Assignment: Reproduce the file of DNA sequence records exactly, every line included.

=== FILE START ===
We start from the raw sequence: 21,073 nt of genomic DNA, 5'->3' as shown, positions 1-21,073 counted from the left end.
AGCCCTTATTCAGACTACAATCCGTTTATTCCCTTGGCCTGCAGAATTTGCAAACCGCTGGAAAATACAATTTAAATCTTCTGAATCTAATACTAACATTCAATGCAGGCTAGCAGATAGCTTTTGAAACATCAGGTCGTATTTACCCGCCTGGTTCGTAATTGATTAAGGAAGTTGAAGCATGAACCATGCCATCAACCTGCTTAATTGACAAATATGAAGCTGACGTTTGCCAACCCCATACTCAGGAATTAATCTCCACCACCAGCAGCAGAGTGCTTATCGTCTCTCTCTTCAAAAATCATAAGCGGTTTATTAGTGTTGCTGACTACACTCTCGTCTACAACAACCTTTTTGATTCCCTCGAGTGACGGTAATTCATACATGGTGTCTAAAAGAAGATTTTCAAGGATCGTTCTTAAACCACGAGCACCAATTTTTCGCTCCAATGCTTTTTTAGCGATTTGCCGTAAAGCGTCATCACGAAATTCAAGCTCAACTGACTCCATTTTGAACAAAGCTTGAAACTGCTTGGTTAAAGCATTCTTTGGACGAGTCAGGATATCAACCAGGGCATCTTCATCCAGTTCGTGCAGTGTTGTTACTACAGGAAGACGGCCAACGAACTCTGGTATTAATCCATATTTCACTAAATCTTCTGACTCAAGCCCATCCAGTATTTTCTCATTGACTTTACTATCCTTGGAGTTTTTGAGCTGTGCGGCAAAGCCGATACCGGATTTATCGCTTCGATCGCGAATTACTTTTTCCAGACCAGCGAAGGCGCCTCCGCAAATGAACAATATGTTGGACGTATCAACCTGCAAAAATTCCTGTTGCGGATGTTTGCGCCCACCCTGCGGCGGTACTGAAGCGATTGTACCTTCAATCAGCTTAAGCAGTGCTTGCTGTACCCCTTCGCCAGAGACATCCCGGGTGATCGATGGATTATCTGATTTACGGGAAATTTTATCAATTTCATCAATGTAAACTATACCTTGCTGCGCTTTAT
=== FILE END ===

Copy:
We start from the raw sequence: 21,073 nt of genomic DNA, 5'->3' as shown, positions 1-21,073 counted from the left end.
AGCCCTTATTCAGACTACAATCCGTTTATTCCCTTGGCCTGCAGAATTTGCAAACCGCTGGAAAATACAATTTAAATCTTCTGAATCTAATACTAACATTCAATGCAGGCTAGCAGATAGCTTTTGAAACATCAGGTCGTATTTACCCGCCTGGTTCGTAATTGATTAAGGAAGTTGAAGCATGAACCATGCCATCAACCTGCTTAATTGACAAATATGAAGCTGACGTTTGCCAACCCCATACTCAGGAATTAATCTCCACCACCAGCAGCAGAGTGCTTATCGTCTCTCTCTTCAAAAATCATAAGCGGTTTATTAGTGTTGCTGACTACACTCTCGTCTACAACAACCTTTTTGATTCCCTCGAGTGACGGTAATTCATACATGGTGTCTAAAAGAAGATTTTCAAGGATCGTTCTTAAACCACGAGCACCAATTTTTCGCTCCAATGCTTTTTTAGCGATTTGCCGTAAAGCGTCATCACGAAATTCAAGCTCAACTGACTCCATTTTGAACAAAGCTTGAAACTGCTTGGTTAAAGCATTCTTTGGACGAGTCAGGATATCAACCAGGGCATCTTCATCCAGTTCGTGCAGTGTTGTTACTACAGGAAGACGGCCAACGAACTCTGGTATTAATCCATATTTCACTAAATCTTCTGACTCAAGCCCATCCAGTATTTTCTCATTGACTTTACTATCCTTGGAGTTTTTGAGCTGTGCGGCAAAGCCGATACCGGATTTATCGCTTCGATCGCGAATTACTTTTTCCAGACCAGCGAAGGCGCCTCCGCAAATGAACAATATGTTGGACGTATCAACCTGCAAAAATTCCTGTTGCGGATGTTTGCGCCCACCCTGCGGCGGTACTGAAGCGATTGTACCTTCAATCAGCTTAAGCAGTGCTTGCTGTACCCCTTCGCCAGAGACATCCCGGGTGATCGATGGATTATCTGATTTACGGGAAATTTTATCAATTTCATCAATGTAAACTATACCTTGCTGCGCTTTAT